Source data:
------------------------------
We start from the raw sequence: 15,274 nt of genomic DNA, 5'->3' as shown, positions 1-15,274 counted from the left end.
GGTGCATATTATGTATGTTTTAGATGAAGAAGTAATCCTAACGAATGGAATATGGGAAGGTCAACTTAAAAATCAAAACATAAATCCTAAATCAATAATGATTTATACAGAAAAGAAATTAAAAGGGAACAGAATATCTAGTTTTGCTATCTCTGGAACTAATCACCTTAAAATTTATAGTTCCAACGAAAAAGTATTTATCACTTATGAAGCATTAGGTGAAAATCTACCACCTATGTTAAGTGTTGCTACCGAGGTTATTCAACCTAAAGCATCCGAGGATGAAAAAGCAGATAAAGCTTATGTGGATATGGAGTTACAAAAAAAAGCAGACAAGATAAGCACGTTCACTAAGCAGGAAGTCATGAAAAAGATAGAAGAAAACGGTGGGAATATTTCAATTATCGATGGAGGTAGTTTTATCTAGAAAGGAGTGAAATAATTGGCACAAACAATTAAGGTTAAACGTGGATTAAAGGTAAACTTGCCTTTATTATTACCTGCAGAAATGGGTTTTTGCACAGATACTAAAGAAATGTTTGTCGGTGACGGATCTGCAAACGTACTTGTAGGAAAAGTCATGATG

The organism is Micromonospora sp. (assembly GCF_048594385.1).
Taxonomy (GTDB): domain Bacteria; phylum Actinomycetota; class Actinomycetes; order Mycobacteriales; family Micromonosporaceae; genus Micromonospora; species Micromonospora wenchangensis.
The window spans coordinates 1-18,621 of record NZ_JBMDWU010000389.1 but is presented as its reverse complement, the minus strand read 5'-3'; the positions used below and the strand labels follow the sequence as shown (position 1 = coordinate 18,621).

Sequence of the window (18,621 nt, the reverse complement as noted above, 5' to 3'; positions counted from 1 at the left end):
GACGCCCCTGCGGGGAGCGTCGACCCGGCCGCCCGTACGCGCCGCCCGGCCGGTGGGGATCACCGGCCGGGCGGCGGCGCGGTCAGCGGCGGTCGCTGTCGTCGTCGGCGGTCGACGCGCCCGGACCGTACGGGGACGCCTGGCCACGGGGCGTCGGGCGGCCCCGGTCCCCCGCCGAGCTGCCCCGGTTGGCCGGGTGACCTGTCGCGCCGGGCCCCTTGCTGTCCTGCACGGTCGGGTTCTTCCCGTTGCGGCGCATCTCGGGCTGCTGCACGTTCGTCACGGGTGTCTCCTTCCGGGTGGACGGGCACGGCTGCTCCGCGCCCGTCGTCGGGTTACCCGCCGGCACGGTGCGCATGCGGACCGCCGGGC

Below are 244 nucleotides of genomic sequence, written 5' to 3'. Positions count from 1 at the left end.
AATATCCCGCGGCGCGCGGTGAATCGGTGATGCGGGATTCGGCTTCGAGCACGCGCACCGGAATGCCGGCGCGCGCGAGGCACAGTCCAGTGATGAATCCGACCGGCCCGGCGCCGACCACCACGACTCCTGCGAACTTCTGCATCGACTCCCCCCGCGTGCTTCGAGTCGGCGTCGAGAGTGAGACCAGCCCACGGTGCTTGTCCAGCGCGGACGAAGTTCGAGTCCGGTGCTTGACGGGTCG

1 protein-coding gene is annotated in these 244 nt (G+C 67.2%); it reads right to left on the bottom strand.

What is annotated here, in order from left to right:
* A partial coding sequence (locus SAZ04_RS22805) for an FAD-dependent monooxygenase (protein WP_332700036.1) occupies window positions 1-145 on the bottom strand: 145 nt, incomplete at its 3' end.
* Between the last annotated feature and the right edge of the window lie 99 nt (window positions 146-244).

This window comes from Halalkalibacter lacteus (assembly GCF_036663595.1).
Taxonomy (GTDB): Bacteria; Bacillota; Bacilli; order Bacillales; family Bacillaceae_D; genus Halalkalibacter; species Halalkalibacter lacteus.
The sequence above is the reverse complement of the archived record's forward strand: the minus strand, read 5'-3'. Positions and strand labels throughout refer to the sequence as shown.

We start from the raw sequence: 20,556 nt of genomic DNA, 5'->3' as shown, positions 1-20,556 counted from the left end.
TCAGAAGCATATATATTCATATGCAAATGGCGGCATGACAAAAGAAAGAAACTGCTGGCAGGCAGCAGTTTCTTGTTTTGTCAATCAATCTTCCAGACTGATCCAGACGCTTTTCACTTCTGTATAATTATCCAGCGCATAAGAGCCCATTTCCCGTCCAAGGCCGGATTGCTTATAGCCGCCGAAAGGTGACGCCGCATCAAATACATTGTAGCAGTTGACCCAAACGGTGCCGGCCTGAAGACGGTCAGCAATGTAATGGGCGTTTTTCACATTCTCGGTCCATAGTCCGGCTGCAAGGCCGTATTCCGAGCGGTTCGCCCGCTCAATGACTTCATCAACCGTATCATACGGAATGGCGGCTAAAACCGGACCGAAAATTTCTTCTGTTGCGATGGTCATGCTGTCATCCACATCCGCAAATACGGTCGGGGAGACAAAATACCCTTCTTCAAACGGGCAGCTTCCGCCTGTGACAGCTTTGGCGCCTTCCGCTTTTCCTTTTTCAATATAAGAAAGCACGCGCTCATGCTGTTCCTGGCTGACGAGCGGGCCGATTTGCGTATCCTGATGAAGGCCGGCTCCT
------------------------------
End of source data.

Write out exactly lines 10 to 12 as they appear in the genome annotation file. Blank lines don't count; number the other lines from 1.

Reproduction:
1 protein-coding gene is annotated in these 244 nt (G+C 67.2%); it reads right to left on the bottom strand.

What is annotated here, in order from left to right:
* A partial coding sequence (locus SAZ04_RS22805) for an FAD-dependent monooxygenase (protein WP_332700036.1) occupies window positions 1-145 on the bottom strand: 145 nt, incomplete at its 3' end.